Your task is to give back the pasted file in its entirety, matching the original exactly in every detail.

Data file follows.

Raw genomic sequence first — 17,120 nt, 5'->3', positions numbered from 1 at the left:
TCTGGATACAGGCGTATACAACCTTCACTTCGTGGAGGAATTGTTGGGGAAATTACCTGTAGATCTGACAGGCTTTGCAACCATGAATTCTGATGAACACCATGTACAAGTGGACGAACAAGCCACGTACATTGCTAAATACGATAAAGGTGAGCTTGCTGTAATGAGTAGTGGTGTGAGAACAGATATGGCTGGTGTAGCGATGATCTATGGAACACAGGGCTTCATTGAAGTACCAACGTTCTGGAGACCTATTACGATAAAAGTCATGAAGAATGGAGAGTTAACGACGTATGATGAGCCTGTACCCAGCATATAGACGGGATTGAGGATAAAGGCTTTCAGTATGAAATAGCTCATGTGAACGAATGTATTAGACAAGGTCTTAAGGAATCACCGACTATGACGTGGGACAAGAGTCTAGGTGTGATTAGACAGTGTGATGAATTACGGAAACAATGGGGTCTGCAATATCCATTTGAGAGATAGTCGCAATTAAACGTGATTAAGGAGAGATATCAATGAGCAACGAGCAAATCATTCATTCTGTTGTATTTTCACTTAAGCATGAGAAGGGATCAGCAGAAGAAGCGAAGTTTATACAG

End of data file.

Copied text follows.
Raw genomic sequence first — 17,120 nt, 5'->3', positions numbered from 1 at the left:
TCTGGATACAGGCGTATACAACCTTCACTTCGTGGAGGAATTGTTGGGGAAATTACCTGTAGATCTGACAGGCTTTGCAACCATGAATTCTGATGAACACCATGTACAAGTGGACGAACAAGCCACGTACATTGCTAAATACGATAAAGGTGAGCTTGCTGTAATGAGTAGTGGTGTGAGAACAGATATGGCTGGTGTAGCGATGATCTATGGAACACAGGGCTTCATTGAAGTACCAACGTTCTGGAGACCTATTACGATAAAAGTCATGAAGAATGGAGAGTTAACGACGTATGATGAGCCTGTACCCAGCATATAGACGGGATTGAGGATAAAGGCTTTCAGTATGAAATAGCTCATGTGAACGAATGTATTAGACAAGGTCTTAAGGAATCACCGACTATGACGTGGGACAAGAGTCTAGGTGTGATTAGACAGTGTGATGAATTACGGAAACAATGGGGTCTGCAATATCCATTTGAGAGATAGTCGCAATTAAACGTGATTAAGGAGAGATATCAATGAGCAACGAGCAAATCATTCATTCTGTTGTATTTTCACTTAAGCATGAGAAGGGATCAGCAGAAGAAGCGAAGTTTATACAG